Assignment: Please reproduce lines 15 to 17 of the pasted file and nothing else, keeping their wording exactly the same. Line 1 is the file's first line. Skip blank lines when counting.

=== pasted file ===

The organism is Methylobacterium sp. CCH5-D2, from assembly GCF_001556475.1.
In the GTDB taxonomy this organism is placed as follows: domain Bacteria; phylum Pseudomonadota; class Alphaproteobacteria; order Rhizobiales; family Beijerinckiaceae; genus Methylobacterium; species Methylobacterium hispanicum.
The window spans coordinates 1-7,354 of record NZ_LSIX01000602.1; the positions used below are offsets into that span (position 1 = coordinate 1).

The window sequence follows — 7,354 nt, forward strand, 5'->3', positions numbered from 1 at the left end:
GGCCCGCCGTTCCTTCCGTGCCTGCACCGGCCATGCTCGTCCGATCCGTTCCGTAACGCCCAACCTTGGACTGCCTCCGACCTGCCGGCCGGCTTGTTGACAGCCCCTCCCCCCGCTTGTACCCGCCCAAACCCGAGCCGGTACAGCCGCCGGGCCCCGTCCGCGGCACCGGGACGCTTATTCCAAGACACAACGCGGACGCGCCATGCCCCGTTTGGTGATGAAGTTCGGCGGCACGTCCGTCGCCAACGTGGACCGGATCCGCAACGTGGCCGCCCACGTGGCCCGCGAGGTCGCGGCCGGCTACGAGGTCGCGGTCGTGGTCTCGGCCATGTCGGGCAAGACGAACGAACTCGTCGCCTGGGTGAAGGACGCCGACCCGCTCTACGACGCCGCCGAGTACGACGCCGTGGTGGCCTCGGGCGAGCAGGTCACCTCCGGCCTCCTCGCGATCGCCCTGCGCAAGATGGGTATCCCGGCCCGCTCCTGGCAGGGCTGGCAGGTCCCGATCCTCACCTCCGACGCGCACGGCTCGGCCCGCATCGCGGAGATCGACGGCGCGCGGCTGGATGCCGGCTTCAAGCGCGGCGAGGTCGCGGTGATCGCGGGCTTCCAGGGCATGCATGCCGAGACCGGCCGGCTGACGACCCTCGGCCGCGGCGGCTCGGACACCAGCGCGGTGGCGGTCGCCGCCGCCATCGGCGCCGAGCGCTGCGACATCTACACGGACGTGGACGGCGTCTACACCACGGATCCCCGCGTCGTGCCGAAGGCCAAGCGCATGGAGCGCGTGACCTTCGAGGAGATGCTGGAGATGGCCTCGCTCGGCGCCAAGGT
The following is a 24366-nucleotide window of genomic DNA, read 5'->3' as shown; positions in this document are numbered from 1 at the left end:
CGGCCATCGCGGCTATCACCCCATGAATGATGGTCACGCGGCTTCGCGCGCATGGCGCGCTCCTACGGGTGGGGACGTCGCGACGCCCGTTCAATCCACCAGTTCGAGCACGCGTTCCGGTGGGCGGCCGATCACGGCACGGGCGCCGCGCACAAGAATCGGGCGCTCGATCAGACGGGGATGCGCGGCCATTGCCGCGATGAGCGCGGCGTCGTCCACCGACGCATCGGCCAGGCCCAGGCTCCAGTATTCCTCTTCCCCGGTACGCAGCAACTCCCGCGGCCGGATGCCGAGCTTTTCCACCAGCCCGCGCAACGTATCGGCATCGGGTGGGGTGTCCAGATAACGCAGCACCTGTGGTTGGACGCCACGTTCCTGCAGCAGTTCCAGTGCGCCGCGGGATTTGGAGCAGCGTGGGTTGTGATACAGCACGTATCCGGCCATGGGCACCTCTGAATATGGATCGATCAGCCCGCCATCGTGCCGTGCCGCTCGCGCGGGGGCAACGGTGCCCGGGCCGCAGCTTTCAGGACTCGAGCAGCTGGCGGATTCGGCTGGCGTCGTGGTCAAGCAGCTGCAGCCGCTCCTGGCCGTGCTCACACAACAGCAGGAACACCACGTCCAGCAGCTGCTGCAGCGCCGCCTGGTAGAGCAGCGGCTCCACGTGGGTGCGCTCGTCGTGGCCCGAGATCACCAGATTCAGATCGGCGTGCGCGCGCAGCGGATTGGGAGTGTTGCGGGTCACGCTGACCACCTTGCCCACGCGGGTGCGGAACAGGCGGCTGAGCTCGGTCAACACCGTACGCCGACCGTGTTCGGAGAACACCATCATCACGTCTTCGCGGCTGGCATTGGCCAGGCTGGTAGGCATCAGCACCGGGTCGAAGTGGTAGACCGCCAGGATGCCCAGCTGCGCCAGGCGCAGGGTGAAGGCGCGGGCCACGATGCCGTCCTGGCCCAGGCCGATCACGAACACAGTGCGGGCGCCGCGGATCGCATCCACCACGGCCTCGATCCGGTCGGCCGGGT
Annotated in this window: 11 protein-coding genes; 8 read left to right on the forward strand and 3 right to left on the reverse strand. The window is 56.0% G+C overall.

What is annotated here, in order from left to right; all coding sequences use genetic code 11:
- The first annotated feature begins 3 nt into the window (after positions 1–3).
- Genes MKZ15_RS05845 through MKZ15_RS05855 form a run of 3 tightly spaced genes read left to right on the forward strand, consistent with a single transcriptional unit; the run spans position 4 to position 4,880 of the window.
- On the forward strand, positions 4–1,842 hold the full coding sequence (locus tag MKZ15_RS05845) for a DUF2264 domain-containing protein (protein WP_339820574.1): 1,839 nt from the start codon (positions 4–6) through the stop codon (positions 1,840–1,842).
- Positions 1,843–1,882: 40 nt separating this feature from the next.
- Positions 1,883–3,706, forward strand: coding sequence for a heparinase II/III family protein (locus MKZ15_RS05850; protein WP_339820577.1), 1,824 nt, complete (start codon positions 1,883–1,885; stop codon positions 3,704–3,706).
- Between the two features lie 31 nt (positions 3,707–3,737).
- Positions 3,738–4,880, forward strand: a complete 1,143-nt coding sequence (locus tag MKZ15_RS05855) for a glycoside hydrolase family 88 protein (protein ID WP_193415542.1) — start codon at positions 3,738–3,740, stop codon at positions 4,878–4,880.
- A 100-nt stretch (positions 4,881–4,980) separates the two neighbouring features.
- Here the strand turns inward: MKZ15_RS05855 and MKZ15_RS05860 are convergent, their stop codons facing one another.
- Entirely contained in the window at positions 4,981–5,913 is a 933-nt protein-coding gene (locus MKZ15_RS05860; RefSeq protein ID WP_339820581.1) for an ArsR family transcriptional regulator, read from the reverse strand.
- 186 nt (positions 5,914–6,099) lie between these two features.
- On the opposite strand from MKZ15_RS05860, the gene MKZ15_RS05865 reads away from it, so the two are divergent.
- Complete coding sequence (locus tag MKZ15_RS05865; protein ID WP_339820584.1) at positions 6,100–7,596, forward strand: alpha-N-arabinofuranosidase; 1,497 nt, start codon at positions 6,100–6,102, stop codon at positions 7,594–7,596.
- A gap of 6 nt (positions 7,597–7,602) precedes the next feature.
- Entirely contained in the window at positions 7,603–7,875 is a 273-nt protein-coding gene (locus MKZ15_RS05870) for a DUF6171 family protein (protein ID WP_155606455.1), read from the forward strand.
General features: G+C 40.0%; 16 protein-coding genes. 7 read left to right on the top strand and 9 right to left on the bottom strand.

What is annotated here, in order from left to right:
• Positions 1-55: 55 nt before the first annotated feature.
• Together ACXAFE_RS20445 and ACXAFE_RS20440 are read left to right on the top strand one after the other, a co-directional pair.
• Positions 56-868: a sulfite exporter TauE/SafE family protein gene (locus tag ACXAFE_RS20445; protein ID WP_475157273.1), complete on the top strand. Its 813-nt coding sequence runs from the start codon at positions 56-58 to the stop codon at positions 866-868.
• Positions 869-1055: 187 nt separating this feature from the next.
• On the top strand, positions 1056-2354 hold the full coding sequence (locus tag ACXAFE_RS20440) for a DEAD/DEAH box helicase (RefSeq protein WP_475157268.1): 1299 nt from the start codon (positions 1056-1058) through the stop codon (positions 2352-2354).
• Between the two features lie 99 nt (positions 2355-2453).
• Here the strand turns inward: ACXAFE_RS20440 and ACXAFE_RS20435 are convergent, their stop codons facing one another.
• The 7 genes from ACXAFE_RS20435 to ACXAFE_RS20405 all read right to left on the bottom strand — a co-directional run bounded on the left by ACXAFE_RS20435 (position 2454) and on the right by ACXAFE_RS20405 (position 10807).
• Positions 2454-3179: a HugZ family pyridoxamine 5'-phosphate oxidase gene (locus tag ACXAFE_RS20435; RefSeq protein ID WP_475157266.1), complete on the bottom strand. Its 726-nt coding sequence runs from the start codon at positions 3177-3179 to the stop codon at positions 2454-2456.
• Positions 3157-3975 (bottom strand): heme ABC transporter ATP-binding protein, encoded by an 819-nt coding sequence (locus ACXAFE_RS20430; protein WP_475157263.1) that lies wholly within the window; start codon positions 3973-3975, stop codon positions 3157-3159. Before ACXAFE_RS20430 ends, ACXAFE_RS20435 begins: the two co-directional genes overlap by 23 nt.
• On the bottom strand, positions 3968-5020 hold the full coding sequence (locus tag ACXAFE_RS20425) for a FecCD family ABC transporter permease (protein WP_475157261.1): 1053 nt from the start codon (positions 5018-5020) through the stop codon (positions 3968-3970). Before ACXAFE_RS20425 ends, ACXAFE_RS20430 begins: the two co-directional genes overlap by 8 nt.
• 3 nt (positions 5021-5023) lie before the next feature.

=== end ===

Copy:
- Between the two features lie 31 nt (positions 3,707–3,737).
- Positions 3,738–4,880, forward strand: a complete 1,143-nt coding sequence (locus tag MKZ15_RS05855) for a glycoside hydrolase family 88 protein (protein ID WP_193415542.1) — start codon at positions 3,738–3,740, stop codon at positions 4,878–4,880.
- A 100-nt stretch (positions 4,881–4,980) separates the two neighbouring features.